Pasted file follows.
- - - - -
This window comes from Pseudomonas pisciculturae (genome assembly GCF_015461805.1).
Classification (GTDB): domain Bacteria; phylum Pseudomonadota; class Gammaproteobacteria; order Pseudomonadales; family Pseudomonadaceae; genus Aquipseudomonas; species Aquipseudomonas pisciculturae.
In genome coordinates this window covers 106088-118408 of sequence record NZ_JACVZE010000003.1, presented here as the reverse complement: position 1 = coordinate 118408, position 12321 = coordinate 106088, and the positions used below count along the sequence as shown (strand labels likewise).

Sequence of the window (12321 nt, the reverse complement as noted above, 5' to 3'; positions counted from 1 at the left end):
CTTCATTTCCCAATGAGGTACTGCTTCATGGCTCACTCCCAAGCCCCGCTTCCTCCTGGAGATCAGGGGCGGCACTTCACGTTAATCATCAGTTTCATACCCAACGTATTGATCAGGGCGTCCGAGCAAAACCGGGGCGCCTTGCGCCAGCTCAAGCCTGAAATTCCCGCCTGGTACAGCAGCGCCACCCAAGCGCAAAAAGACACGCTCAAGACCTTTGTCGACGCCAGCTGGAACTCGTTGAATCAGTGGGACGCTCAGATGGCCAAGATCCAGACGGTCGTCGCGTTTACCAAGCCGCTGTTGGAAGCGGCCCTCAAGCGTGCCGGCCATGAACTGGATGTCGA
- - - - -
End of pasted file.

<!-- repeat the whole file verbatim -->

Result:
This window comes from Pseudomonas pisciculturae (genome assembly GCF_015461805.1).
Classification (GTDB): domain Bacteria; phylum Pseudomonadota; class Gammaproteobacteria; order Pseudomonadales; family Pseudomonadaceae; genus Aquipseudomonas; species Aquipseudomonas pisciculturae.
In genome coordinates this window covers 106088-118408 of sequence record NZ_JACVZE010000003.1, presented here as the reverse complement: position 1 = coordinate 118408, position 12321 = coordinate 106088, and the positions used below count along the sequence as shown (strand labels likewise).

Sequence of the window (12321 nt, the reverse complement as noted above, 5' to 3'; positions counted from 1 at the left end):
CTTCATTTCCCAATGAGGTACTGCTTCATGGCTCACTCCCAAGCCCCGCTTCCTCCTGGAGATCAGGGGCGGCACTTCACGTTAATCATCAGTTTCATACCCAACGTATTGATCAGGGCGTCCGAGCAAAACCGGGGCGCCTTGCGCCAGCTCAAGCCTGAAATTCCCGCCTGGTACAGCAGCGCCACCCAAGCGCAAAAAGACACGCTCAAGACCTTTGTCGACGCCAGCTGGAACTCGTTGAATCAGTGGGACGCTCAGATGGCCAAGATCCAGACGGTCGTCGCGTTTACCAAGCCGCTGTTGGAAGCGGCCCTCAAGCGTGCCGGCCATGAACTGGATGTCGA